Priebus said he was offering words on behalf of everyone in the room. But one by one, pretty much everyone else seated around the table took the opportunity to lavish their leader with praise, too, as the media looked on.

“It’s an honor to be able to serve you,” said Attorney General Jeff Sessions.

“I am privileged to be here,” said Labor Secretary Alexander Acosta. “Deeply honored.”

“What an incredible honor it is to lead the Department of Health and Human Services at this pivotal time under your leadership,” Tom Price, secretary of that department, added when it was his turn to speak. “I can’t thank you enough for the privileges you’ve given me and the leadership that you’ve shown.”

Brian Beutler of The New Republic described it a more subjectively:

[He] assembled his entire cabinet at the White House on Monday, and, in a display of dominance and humiliation like none I’ve seen in an advanced democracy, invited everyone in attendance to go around the table praising Dear Leader before the press corps. The whole creepy-bordering-on-obscene spectacle lasted about 11 minutes.

[A video of the entire 11 minutes is provided]

Transportation Secretary Elaine Chao looks like she’s been taken hostage, Defense Secretary Jim Mattis (the only one who didn’t essentially swear loyalty to Trump) is clearly pissed, and White House Chief of Staff Reince Priebus sounds desperate to keep his job (reportedly, he is). 

It’s been clear for years that everyone who agrees to work for Trump eventually abases themselves, but it usually isn’t as plain as it is here, with multiple supplicants surrounding him, essentially being ordered to humiliate themselves.

Remember how King Lear begins? The old guy meets his daughters and asks “Which of you shall we say doth love us most?” Goneril goes first:

Sir, I love you more than words can wield the matter;
Dearer than eye-sight, space, and liberty;
Beyond what can be valued, rich or rare…

Cordelia doesn’t have much to say, but Regan does:

I profess myself an enemy to all other joys,
Which the most precious square of sense possesses;
And find I am alone felicitate
In your dear highness’ love.

Of course, Lear proceeds to lose his mind and eventually drops dead from all the stress he’s endured. If only life in Washington was that simple.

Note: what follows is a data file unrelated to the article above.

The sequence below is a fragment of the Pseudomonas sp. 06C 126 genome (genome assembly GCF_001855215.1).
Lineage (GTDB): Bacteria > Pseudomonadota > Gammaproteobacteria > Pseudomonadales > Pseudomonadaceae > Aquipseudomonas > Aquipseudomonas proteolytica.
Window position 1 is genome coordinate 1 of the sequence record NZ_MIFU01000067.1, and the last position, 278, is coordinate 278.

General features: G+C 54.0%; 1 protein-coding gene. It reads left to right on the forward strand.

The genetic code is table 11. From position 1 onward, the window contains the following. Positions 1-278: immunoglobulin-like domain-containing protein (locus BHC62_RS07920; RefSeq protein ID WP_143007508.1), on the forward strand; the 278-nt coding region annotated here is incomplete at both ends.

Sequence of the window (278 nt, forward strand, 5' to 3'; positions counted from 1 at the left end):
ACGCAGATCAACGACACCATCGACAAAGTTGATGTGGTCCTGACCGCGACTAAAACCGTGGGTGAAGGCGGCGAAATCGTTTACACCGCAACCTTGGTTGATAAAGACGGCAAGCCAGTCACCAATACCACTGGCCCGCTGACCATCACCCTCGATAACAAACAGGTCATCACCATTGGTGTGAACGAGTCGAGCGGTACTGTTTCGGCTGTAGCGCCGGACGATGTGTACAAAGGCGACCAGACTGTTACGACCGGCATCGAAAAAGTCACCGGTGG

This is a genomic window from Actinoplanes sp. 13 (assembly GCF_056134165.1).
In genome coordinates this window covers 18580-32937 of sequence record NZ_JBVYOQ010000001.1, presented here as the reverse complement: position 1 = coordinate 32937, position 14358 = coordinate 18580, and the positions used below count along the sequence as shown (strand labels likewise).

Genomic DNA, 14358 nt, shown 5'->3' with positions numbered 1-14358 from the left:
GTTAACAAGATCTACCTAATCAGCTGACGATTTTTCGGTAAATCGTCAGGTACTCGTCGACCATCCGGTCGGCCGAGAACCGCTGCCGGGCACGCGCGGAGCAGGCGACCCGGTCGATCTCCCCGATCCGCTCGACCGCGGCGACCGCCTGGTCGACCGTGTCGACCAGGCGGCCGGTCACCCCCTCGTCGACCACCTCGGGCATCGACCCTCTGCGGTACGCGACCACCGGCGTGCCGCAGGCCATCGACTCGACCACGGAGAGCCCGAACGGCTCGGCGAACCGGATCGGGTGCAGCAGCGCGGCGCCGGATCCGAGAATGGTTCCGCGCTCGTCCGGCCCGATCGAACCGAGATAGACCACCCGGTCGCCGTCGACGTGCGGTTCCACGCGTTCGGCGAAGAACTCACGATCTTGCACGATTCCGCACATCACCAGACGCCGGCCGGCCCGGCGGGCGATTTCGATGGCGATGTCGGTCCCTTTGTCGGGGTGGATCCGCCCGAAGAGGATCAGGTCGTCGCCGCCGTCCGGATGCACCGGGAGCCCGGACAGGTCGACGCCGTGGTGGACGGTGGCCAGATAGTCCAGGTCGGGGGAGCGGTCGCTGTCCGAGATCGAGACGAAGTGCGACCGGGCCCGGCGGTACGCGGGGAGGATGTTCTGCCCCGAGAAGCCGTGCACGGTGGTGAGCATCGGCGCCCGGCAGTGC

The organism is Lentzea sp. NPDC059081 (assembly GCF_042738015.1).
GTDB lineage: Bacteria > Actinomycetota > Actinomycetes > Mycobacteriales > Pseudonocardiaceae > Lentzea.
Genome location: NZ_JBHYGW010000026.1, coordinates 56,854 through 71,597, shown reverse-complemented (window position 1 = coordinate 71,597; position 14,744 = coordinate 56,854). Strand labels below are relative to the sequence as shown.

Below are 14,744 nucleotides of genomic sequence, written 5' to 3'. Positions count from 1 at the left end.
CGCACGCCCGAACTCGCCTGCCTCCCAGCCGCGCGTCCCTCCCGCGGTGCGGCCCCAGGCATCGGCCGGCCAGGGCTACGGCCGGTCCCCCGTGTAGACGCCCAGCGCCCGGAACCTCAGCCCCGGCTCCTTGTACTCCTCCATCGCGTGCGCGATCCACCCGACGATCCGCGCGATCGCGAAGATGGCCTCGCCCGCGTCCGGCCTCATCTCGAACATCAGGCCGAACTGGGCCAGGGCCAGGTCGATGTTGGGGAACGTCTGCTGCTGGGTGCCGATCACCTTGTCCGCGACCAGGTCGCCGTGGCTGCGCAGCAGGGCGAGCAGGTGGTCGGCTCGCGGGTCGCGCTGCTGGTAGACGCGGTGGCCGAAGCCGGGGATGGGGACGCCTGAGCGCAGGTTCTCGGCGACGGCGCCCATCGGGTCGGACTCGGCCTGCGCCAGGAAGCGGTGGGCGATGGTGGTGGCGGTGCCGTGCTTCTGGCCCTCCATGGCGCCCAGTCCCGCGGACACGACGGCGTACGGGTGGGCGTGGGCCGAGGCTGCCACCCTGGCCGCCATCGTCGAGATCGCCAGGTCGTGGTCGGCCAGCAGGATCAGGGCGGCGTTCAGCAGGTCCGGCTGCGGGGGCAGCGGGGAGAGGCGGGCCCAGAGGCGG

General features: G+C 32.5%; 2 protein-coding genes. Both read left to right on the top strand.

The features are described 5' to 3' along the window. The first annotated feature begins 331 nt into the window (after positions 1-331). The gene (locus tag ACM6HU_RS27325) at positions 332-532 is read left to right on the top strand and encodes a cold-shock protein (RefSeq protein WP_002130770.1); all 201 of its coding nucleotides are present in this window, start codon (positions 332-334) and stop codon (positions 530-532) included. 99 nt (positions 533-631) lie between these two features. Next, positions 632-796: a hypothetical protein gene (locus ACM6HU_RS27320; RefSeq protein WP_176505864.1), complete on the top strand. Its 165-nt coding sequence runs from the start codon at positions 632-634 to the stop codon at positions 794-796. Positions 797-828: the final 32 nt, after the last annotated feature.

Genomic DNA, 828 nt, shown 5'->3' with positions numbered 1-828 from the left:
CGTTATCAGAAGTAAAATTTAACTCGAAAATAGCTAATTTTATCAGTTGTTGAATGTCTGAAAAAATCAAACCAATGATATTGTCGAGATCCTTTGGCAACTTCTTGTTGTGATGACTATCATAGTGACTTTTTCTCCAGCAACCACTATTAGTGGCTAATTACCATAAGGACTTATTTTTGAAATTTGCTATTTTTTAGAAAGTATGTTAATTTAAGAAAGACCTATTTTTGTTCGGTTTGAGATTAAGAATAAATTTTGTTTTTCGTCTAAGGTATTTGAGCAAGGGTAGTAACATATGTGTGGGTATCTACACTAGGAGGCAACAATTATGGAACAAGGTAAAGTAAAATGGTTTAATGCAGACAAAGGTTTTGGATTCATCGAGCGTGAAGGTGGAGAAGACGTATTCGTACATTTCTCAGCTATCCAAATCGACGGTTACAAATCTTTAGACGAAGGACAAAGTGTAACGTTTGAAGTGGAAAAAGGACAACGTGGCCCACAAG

The Scariest Disaster Movie Ever, Plus Some Philosophical-Psychological Analysis

Coming soon to a country near you:

bullshitnado_trump

This terrific poster is from an article at Daily Kos. 

The article at Daily Kos is a summary of another article: “On Bullshit and the Oath of Office: The ‘LOL Nothing Matters’ Presidency”.

The thesis of both articles is that the Orange Menace doesn’t simply lie. He shovels bullshit at an alarming rate. 

And what is the difference between lies and bullshit? The authors cite the distinction made pretty famous by the philosopher Harry Frankfurt:

Lying [is] an act undertaken intentionally to obscure the truth and which therefore must be performed with a knowledge of the facts… Bullshitting [is] an act undertaken without any relationship to truth whatsoever.

Hence, when the Orange Menace claims he was always against the war in Iraq, he might be lying. He knows he wasn’t against it, but wants us to think he was. Or he might be bullshitting. He doesn’t remember what he thought about the war and doesn’t care. Today he says he was against it. Tomorrow he might say he was for it. It’s all bullshit.

Personally, I don’t find Frankfurt’s distinction very helpful. But if pressed to decide, I’d say the O.M. is more of a liar than a bullshitter. The evidence is that his falsehoods are always self-serving. He doesn’t simply make stuff up to fill the air. He makes stuff up that he thinks will make himself look wonderful.

People find it hard to believe he’s merely a liar because he’s such an obvious liar. Rational observers can’t believe anyone outside of an institution can lie so blatantly, so they conclude that he doesn’t know what’s true and what isn’t. 

I conclude that it really doesn’t matter. He lies and bullshits and is mentally ill.